Philippine health officials have announced that a pig farm worker had become the sixth person to test positive for antibodies to the non-lethal Ebola-Reston virus, press agency AFP reports.
A health department statement said, “Samples taken from a slaughterhouse worker in the northern Philippines showed signs of antibodies for Ebola-Reston, indicating he may have been infected with the virus in the past.”
According to the statement, the worker had no direct contact with the sick pigs.
The announcement was made approximately a month after four pig farm workers and a butcher tested positive for the Ebola-Reston antibodies. Scientists are still trying to find out whether the six caught the virus from pigs. If such a link is proved, it would be the first time humans have contracted the disease from pigs.
The Philippine government earlier imposed a quarantine on two farms in Bulacan and Pangasinan provinces after samples showed swine were carrying the strain, first found in monkeys exported from the Philippines to the US.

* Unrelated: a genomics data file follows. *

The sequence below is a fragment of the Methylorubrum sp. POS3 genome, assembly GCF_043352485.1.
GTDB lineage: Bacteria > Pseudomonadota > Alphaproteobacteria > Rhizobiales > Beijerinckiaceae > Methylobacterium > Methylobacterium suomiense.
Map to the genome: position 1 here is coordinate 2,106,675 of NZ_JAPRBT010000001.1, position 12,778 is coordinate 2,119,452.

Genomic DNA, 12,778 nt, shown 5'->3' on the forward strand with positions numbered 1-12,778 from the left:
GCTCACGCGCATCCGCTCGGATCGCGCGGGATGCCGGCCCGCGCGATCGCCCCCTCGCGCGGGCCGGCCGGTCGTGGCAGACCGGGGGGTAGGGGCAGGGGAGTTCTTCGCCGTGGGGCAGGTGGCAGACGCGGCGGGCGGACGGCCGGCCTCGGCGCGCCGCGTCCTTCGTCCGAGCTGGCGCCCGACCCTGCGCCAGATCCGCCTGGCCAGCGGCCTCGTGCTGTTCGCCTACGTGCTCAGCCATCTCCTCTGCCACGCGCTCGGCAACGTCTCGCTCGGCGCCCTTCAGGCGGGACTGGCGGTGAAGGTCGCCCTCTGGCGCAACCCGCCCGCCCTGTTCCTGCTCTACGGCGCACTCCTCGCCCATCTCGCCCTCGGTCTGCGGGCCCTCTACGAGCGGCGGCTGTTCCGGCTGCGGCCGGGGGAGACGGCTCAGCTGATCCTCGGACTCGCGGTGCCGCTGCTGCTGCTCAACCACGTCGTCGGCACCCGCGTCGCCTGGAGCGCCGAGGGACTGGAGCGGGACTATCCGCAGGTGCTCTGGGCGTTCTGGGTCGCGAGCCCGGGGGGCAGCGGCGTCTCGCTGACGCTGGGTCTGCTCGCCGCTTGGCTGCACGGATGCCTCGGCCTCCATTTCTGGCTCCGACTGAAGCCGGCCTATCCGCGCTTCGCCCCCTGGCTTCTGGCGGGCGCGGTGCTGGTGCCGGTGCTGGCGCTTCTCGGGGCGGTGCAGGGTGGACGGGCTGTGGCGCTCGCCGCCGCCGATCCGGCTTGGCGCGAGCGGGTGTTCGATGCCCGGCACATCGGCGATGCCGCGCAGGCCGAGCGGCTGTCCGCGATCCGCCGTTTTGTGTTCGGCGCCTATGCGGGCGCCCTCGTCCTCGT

Samples showed that the virus was still spreading in Bulacan but not in Pangasinan. Therefore the health department ordered some 6,000 pigs to be killed, burned and buried in Bulacan, in order to prevent further spread.
“There is ongoing viral transmission in Bulacan … as a precautionary measure, depopulation will be carried out in the Bulacan farm,” health secretary Francisco Duque told reporters, referring to the farm just north of Manila.
At the second hog farm, in Pangasinan, quarantine was lifted, after tests by experts from the World Health Organisation (WHO), World Organisation for Animal Health (OIE) and Food and the Agriculture Organisation (FAO) showed no more signs of the disease.
The Ebola-Reston strain is not deadly to humans, unlike the other known Ebola strains found in Africa. All six infected people are still healthy.
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